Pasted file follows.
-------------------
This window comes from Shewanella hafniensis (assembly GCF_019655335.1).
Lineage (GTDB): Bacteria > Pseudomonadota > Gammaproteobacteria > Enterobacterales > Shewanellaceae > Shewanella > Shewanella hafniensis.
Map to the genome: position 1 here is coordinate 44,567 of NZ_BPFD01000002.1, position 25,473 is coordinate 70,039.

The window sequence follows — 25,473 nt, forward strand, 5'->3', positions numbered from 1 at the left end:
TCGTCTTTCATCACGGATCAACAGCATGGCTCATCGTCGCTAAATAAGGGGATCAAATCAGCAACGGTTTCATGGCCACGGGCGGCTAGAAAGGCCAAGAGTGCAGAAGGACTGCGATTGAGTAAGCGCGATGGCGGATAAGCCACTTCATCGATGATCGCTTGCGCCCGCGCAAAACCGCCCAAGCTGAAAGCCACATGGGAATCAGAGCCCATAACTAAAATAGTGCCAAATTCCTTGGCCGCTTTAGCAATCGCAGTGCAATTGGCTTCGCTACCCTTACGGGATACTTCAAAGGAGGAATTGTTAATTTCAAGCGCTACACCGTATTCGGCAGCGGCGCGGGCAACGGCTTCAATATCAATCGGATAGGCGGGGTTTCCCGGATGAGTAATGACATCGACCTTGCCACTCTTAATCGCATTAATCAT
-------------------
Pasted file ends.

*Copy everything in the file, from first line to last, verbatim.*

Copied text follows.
This window comes from Shewanella hafniensis (assembly GCF_019655335.1).
Lineage (GTDB): Bacteria > Pseudomonadota > Gammaproteobacteria > Enterobacterales > Shewanellaceae > Shewanella > Shewanella hafniensis.
Map to the genome: position 1 here is coordinate 44,567 of NZ_BPFD01000002.1, position 25,473 is coordinate 70,039.

The window sequence follows — 25,473 nt, forward strand, 5'->3', positions numbered from 1 at the left end:
TCGTCTTTCATCACGGATCAACAGCATGGCTCATCGTCGCTAAATAAGGGGATCAAATCAGCAACGGTTTCATGGCCACGGGCGGCTAGAAAGGCCAAGAGTGCAGAAGGACTGCGATTGAGTAAGCGCGATGGCGGATAAGCCACTTCATCGATGATCGCTTGCGCCCGCGCAAAACCGCCCAAGCTGAAAGCCACATGGGAATCAGAGCCCATAACTAAAATAGTGCCAAATTCCTTGGCCGCTTTAGCAATCGCAGTGCAATTGGCTTCGCTACCCTTACGGGATACTTCAAAGGAGGAATTGTTAATTTCAAGCGCTACACCGTATTCGGCAGCGGCGCGGGCAACGGCTTCAATATCAATCGGATAGGCGGGGTTTCCCGGATGAGTAATGACATCGACCTTGCCACTCTTAATCGCATTAATCAT